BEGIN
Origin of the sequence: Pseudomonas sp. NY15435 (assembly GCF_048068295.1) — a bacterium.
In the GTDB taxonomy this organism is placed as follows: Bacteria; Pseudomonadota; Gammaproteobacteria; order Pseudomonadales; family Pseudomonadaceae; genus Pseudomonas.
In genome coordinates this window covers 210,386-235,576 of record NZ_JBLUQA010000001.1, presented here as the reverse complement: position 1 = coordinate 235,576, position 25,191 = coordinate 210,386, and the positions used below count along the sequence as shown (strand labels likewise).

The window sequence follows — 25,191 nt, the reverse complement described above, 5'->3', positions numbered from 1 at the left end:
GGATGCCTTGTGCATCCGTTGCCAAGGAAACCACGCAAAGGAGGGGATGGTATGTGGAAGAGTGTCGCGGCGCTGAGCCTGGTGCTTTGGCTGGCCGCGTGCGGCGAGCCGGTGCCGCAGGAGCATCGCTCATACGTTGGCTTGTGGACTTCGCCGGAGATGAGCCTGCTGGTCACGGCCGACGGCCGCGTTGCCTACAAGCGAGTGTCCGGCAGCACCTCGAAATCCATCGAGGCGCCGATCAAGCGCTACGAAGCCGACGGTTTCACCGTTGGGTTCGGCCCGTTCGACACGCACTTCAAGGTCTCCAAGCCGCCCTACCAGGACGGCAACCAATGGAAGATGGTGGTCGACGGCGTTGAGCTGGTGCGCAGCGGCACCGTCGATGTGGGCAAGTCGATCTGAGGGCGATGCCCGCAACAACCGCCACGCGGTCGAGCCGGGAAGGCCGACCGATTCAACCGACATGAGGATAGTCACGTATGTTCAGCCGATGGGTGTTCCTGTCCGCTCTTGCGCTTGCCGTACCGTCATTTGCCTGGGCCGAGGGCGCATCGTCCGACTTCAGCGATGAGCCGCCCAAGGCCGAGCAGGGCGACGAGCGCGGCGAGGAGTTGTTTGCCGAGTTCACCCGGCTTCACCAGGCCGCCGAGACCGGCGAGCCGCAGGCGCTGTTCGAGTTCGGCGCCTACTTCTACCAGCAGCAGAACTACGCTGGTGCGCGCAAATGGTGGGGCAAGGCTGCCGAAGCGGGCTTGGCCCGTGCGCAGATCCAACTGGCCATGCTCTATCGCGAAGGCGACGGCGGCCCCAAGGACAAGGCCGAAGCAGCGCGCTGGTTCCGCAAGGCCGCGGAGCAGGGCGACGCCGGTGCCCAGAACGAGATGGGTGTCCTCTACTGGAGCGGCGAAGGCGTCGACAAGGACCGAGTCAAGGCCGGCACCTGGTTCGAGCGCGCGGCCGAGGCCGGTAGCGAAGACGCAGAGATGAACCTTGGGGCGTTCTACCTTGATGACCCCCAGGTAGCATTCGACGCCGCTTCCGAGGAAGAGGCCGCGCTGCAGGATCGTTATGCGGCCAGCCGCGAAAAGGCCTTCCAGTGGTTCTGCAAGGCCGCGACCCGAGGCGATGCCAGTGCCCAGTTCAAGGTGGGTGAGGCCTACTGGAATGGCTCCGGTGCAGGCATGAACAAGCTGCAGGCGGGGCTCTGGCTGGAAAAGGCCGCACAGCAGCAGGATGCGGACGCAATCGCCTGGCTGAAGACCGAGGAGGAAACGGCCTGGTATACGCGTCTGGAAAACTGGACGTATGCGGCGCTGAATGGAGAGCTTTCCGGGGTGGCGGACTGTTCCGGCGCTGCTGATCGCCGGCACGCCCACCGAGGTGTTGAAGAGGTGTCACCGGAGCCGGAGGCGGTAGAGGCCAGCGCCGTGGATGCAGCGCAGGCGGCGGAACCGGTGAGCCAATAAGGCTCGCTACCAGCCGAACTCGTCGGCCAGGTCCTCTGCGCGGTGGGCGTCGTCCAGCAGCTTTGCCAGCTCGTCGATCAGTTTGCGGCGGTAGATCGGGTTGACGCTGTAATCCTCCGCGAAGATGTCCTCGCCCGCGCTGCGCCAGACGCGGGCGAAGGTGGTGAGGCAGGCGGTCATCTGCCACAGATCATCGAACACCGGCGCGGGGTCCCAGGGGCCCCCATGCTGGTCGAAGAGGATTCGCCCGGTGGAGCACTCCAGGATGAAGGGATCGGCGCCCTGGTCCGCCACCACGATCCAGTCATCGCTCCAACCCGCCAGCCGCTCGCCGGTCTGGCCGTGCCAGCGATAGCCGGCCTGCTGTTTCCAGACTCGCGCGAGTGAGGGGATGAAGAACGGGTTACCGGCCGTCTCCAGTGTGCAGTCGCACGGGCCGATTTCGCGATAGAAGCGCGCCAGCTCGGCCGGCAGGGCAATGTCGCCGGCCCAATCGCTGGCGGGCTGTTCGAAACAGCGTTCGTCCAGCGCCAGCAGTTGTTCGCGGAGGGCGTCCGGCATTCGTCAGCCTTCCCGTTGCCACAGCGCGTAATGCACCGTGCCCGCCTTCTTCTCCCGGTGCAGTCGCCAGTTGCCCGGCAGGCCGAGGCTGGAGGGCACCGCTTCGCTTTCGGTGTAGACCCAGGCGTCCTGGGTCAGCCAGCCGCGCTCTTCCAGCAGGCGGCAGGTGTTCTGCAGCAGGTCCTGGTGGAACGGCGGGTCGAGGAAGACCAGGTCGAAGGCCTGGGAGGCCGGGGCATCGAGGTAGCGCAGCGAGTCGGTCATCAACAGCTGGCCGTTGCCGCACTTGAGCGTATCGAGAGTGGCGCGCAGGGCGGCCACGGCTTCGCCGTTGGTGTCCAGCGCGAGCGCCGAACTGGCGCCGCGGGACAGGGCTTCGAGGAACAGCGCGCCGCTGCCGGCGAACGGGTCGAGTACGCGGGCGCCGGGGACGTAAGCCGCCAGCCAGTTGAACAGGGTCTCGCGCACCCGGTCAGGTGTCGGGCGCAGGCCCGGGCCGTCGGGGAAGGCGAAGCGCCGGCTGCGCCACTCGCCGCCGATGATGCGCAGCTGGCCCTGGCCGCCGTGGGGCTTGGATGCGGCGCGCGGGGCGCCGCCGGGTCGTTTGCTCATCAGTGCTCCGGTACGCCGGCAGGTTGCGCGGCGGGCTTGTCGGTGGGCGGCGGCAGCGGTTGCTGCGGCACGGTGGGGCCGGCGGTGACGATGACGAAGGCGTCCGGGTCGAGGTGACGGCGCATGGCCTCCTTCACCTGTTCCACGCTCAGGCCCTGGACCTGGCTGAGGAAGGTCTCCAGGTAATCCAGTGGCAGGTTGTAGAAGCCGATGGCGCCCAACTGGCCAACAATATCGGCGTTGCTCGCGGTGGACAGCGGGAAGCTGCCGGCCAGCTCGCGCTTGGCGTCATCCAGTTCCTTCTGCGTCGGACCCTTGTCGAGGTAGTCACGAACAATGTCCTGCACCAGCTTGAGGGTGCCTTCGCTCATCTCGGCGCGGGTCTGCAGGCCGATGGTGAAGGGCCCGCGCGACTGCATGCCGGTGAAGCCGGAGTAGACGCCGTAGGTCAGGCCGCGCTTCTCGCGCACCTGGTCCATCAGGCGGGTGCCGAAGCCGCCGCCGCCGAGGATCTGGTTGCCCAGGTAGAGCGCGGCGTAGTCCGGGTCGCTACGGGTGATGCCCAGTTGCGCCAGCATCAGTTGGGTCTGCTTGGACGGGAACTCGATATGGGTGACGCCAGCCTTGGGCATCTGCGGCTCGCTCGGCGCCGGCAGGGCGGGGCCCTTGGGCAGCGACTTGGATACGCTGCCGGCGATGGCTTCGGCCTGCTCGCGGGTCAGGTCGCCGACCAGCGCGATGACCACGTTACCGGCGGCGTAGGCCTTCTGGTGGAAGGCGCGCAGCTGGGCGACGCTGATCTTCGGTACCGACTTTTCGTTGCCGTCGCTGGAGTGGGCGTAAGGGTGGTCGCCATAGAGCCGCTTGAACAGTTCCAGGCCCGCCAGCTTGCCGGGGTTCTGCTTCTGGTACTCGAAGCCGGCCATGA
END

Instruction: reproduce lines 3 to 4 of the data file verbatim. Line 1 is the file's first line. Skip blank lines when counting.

In genome coordinates this window covers 210,386-235,576 of record NZ_JBLUQA010000001.1, presented here as the reverse complement: position 1 = coordinate 235,576, position 25,191 = coordinate 210,386, and the positions used below count along the sequence as shown (strand labels likewise).

The window sequence follows — 25,191 nt, the reverse complement described above, 5'->3', positions numbered from 1 at the left end: